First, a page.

- “I think I would enjoy it if it was about good news and less about crime.”
On receiving news notifications
I also wanted to gather impressions about how people feel receiving mobile news notifications.
The majority of respondents said they received news notifications on their phone, and many said they typically clicked on alerts to read articles.
Of the people who didn’t receive news notifications on their phone, more than half still thought that receiving news notifications would be useful.
I came away from the research with two main conclusions,and both were positive indicators that we should move forward with the experiment based on interest from local residents and news readers.
- We concluded that there is perceived value for location-aware news alerts among some respondents.
- We also learned there are opportunities beyond a location-aware app that can improve the local news experience, including providing better options for personalization or filtering by topic, as well as an emphasis on delivering good news.
Based on the survey, I started drawing initial app sketches with pen and pencil. The sketches included ideas for welcome screens (or onboarding), content filtering and layout. With almost 50 sketches to review, the team met to discuss the possibilities for the app.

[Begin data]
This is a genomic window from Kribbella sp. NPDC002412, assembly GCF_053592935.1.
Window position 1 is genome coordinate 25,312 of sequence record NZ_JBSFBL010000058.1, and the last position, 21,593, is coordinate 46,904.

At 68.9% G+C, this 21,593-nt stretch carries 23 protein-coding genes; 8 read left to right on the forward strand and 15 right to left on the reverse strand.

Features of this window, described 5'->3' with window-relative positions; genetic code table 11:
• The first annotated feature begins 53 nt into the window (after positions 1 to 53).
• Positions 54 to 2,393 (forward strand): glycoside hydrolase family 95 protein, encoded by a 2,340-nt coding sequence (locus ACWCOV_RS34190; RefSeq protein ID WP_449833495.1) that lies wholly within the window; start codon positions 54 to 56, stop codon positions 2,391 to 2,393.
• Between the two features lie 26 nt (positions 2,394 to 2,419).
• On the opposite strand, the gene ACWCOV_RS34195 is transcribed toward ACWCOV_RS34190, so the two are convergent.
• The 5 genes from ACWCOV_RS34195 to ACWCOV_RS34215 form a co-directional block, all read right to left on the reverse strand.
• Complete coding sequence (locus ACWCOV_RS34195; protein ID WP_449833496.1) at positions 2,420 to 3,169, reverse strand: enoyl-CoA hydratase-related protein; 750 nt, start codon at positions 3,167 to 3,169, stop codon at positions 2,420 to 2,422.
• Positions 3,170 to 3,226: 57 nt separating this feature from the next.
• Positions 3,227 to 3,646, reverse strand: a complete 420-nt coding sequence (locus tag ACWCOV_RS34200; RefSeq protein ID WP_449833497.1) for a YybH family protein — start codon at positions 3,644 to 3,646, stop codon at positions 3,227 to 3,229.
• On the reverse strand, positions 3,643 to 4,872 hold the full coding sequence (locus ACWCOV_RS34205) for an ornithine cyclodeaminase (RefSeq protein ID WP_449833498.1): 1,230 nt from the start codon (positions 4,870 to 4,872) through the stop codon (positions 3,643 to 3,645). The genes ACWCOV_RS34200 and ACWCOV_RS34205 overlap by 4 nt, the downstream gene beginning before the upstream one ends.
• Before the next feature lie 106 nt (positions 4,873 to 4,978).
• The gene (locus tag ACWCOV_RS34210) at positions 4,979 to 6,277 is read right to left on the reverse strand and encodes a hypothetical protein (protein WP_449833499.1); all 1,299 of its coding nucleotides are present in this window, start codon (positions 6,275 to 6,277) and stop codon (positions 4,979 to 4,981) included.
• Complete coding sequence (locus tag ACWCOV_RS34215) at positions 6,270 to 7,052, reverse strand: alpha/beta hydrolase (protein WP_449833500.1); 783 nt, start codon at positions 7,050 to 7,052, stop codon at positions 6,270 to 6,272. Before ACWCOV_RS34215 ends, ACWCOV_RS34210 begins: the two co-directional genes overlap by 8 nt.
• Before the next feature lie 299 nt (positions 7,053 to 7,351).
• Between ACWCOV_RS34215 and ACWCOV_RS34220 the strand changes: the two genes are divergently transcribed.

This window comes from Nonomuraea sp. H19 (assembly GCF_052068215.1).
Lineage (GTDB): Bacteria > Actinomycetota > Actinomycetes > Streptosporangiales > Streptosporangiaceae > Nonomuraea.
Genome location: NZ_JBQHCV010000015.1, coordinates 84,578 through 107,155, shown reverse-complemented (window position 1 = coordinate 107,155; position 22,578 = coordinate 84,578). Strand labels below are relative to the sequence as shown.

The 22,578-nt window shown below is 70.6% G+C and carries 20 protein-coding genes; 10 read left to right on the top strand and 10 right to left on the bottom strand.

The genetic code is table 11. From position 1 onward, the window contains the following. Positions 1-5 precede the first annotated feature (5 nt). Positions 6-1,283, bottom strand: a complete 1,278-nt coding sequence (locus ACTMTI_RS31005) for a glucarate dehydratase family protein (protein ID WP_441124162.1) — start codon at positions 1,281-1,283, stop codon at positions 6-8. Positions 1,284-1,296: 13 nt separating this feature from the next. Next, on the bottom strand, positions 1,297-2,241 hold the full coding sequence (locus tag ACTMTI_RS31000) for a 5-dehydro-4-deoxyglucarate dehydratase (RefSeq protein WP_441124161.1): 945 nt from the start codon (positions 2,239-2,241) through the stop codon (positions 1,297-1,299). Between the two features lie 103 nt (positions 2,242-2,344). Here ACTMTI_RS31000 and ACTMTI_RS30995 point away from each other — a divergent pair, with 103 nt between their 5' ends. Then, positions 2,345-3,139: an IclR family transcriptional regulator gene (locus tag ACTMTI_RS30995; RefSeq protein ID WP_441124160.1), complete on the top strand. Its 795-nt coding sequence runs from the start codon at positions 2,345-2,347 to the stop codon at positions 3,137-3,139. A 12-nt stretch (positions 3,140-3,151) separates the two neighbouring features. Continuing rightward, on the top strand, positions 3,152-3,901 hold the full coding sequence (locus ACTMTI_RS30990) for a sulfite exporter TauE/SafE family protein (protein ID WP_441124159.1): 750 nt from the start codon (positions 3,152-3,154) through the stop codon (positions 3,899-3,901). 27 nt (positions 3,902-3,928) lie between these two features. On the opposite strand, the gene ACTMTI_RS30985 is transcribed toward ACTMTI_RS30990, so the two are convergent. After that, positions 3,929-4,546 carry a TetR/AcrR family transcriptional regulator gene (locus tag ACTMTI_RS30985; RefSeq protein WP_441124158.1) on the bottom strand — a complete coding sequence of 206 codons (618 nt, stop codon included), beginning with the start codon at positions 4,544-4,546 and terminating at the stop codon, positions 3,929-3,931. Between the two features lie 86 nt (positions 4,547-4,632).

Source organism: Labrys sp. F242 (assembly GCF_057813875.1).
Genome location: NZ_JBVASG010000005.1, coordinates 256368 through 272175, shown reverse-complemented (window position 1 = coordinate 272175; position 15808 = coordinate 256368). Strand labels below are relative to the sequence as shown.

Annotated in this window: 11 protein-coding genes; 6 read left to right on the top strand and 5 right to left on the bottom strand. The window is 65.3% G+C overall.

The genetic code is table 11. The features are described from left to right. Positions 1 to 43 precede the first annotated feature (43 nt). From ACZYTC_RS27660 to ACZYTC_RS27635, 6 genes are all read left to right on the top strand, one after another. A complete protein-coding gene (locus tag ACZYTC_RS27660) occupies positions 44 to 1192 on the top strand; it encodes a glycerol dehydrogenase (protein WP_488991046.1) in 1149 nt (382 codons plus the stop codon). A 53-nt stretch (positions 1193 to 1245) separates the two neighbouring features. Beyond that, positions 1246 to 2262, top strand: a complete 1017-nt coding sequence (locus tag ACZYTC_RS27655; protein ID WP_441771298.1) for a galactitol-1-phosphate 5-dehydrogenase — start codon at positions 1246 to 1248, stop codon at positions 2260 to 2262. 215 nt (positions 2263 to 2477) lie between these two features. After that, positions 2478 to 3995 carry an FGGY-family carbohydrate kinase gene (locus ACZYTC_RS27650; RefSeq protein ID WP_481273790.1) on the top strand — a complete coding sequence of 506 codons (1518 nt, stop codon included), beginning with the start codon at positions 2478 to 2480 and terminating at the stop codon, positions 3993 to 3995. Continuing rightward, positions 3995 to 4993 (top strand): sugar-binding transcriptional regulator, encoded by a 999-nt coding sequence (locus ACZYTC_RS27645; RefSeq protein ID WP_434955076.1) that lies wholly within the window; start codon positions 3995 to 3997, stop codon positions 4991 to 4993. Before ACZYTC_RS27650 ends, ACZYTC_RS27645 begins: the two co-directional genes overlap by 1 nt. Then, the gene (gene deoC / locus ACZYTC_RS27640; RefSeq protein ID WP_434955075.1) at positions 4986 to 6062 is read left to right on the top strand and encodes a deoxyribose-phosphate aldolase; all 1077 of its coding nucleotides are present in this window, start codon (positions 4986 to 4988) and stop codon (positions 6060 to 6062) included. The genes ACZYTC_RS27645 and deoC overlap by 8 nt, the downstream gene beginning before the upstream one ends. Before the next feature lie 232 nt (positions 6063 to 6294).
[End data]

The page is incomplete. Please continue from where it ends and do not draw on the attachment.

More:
We decided we would request permission to send people notifications and also to access their location, and that the app’s main screen would display a list of Inga’s articles about Center City Philadelphia with a toggle option for a map view of where articles were located. With those decisions made, I transitioned from pen and pencil sketches to make low-fidelity wireframes using the digital design tool Sketch.
Thank you for reading and please stay tuned to see how the app has evolved between this initial phase and the final product!
(Hint: You may or may not see the list view of stories in the app when we launch, and you might even see some more types of stories included. More on that coming soon!)
The Lenfest Local Lab is a small, multidisciplinary product and user experience innovation team located in Philadelphia, PA supported by The Lenfest Institute for Journalism.
The Lenfest Institute for Journalism is a non-profit organization whose mission is to develop and support sustainable business models for great local journalism. The Institute was founded in 2016 by entrepreneur H.F. (Gerry) Lenfest with the goal of helping transform the news industry in the digital age to ensure high-quality local journalism remains a cornerstone of democracy.